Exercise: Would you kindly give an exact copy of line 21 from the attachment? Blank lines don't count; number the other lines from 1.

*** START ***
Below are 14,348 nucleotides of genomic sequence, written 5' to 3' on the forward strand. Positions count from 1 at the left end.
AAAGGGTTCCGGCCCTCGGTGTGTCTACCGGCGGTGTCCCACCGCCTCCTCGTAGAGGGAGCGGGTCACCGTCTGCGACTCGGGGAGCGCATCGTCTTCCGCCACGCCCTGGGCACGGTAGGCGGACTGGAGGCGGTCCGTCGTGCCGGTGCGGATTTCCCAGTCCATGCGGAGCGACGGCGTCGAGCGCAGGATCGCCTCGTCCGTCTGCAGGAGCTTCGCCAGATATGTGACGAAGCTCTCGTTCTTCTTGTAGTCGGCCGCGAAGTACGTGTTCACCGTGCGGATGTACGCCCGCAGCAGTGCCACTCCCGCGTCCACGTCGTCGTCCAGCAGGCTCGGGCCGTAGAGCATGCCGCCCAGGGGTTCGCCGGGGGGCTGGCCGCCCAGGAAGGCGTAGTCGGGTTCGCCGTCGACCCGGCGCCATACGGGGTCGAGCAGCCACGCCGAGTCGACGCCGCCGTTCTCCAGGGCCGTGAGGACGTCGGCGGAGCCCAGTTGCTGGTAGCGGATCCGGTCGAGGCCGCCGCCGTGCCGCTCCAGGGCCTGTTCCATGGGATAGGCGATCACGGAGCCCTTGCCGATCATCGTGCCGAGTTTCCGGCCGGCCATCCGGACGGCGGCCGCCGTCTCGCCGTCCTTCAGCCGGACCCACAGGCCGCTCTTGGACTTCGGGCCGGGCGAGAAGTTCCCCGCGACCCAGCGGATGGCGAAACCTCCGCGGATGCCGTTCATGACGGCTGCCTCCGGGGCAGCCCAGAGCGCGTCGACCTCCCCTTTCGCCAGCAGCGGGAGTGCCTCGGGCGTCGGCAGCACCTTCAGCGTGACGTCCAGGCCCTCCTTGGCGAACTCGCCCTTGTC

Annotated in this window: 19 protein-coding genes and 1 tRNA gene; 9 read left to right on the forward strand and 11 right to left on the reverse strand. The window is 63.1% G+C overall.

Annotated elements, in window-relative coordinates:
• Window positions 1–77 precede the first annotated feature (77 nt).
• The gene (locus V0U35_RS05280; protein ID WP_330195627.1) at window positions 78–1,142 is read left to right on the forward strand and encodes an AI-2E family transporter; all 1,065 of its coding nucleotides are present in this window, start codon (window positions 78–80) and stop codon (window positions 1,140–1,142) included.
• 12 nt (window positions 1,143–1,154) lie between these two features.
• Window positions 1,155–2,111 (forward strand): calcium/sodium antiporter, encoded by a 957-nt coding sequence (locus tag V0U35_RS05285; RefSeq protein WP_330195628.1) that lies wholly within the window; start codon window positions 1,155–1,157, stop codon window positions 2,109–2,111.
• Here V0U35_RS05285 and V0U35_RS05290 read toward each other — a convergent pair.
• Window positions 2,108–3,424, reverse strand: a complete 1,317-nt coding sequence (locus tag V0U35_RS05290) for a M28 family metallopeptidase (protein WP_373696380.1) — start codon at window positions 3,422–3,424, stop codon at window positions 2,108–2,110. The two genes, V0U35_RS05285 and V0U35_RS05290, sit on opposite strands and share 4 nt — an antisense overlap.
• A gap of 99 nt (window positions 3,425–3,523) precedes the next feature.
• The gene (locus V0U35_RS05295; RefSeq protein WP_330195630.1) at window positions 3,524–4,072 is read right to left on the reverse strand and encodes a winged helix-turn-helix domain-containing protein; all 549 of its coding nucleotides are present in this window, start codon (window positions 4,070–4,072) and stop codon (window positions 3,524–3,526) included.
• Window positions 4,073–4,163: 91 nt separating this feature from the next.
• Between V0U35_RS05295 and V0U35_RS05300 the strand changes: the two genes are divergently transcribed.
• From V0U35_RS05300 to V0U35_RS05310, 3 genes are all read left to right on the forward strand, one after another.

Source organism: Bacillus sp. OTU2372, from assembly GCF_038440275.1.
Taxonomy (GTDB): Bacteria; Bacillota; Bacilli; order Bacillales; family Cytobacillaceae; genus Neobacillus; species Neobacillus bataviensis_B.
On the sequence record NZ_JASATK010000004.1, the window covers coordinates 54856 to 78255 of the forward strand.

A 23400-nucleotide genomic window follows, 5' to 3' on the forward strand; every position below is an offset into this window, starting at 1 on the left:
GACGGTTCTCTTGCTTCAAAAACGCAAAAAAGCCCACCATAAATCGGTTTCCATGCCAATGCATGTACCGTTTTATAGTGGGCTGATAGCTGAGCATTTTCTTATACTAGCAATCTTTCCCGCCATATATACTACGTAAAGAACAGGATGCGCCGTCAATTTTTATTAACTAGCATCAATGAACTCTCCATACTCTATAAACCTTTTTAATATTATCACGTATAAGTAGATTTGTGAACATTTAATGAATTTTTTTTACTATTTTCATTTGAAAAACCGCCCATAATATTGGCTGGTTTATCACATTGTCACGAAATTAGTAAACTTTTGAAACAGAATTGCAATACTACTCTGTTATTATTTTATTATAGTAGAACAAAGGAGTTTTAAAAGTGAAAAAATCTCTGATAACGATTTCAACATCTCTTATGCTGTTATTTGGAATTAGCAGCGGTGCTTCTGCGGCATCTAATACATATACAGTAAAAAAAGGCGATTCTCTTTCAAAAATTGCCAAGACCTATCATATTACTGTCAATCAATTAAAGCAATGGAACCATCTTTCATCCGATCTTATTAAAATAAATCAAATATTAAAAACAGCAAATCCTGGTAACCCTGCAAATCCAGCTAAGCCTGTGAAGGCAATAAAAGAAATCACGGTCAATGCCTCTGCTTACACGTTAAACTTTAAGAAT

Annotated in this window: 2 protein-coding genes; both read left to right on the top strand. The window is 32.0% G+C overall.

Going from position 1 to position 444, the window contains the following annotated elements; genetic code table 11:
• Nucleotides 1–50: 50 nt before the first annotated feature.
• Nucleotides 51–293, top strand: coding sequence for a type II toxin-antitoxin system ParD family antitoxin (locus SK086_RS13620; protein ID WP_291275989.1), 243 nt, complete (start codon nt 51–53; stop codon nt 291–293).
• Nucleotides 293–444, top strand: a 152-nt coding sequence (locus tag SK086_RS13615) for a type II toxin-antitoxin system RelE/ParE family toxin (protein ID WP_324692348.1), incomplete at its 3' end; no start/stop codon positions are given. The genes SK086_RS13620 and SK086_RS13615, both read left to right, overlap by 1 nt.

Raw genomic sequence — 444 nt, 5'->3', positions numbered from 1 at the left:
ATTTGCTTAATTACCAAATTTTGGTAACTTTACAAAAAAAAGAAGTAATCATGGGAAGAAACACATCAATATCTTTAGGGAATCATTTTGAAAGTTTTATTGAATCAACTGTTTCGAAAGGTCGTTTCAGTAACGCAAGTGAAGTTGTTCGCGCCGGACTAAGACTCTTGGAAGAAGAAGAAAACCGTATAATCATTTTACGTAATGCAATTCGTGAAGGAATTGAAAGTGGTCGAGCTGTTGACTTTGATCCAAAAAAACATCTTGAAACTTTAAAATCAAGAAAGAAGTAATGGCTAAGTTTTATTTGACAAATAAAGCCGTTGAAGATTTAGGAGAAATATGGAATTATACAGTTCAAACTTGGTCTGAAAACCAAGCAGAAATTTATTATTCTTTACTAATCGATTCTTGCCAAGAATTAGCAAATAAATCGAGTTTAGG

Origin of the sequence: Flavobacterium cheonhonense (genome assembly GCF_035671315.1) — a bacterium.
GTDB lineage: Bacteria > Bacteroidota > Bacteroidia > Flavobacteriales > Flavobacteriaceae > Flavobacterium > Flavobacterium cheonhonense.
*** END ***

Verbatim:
Annotated in this window: 2 protein-coding genes; both read left to right on the top strand. The window is 32.0% G+C overall.